Guarini's Problem

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Classic Problem

$2$ white knights and $2$ black knights are placed on the corners of a $3 \times 3$ chessboard as follows:

abc
3
Chessboard-3x3.svg
a3 black knight
c3 black knight
a1 white knight
c1 white knight
3
22
11
abc

All pieces may move according to the rules of chess.

How can the white knights and black knights change places?


Solution

A knight cannot access the square $\mathrm b 2$, so let us ignore that square throughout the following analysis.

From every square, it is possible to access exactly $2$ other squares by means of a knight's move.

Let us construct a graph whose vertices correspond to the squares and whose edges are the possible moves between those squares.

It is seen to be the cycle graph of order $8$.

Guarinis-Puzzle-Solution.png

The solution becomes apparent.

Each knight needs to move along the vertices of the graph from where it starts to the position directly opposite in the graph.

Hence the moves are:

$\mathrm a 1 \to \mathrm c 2 \to \mathrm a 3 \to \mathrm b 1 \to \mathrm c 3$
$\mathrm a 3 \to \mathrm b 1 \to \mathrm c 3 \to \mathrm a 2 \to \mathrm c 1$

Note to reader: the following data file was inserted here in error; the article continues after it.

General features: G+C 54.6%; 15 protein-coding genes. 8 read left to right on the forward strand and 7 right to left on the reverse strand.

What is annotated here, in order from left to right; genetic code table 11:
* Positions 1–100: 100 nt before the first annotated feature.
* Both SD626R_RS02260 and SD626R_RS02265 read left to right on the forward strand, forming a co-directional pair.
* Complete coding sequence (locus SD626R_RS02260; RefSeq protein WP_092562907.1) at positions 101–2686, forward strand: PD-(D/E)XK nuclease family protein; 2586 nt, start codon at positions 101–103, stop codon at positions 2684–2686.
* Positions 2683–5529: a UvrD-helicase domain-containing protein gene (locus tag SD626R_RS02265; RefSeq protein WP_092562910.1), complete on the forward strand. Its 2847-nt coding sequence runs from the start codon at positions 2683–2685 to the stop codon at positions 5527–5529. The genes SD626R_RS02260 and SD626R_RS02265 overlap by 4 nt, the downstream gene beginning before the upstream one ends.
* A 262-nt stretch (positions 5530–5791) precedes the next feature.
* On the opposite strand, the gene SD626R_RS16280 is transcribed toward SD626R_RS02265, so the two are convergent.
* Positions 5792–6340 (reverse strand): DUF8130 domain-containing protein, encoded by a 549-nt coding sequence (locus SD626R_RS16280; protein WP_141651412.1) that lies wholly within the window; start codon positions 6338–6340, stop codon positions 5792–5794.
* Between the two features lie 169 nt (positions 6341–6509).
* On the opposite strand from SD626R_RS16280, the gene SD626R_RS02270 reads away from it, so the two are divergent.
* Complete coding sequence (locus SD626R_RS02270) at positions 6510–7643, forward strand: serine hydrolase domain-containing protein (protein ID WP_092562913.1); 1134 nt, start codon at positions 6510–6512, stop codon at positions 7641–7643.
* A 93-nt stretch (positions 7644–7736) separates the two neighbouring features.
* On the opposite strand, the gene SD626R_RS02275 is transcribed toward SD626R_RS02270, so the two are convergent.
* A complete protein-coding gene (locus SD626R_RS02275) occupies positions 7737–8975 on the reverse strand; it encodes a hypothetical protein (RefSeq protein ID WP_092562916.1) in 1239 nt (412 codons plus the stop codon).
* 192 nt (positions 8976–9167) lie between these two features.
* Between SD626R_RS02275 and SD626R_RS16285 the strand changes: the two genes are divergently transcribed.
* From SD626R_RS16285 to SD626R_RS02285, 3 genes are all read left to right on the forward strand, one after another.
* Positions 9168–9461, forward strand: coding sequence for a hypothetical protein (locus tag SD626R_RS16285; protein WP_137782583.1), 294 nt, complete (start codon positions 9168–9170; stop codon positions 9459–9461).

$\mathrm c 3 \to \mathrm a 2 \to \mathrm c 1 \to \mathrm b 3 \to \mathrm a 1$
$\mathrm c 1 \to \mathrm b 3 \to \mathrm a 1 \to \mathrm c 2 \to \mathrm a 3$

Or they could go in the opposite direction:

$\mathrm a 1 \to \mathrm b 3 \to \mathrm c 1 \to \mathrm a 2 \to \mathrm c 3$
$\mathrm c 1 \to \mathrm a 2 \to \mathrm c 3 \to \mathrm b 1 \to \mathrm a 3$
$\mathrm c 3 \to \mathrm b 1 \to \mathrm a 3 \to \mathrm c 2 \to \mathrm a 1$
$\mathrm a 3 \to \mathrm c 2 \to \mathrm a 1 \to \mathrm b 3 \to \mathrm c 1$

Move each knight in turn along its required path, so as to vacate the square it was on ready for the knight behind it to occupy.

$\blacksquare$


Source of Name

This entry was named for Paolo Guarini di Forli.


Historical Note

Guarini's Problem is one of the first recreational chess problems to be posed.

Paolo Guarini di Forli published it in $1512$.

The solution given here is that by Henry Ernest Dudeney from $1917$.

He couched the problem in the context of frogs hopping between lily pads, presumably for variety or disguise.

He credits Guarini appropriately in his solution.


Sources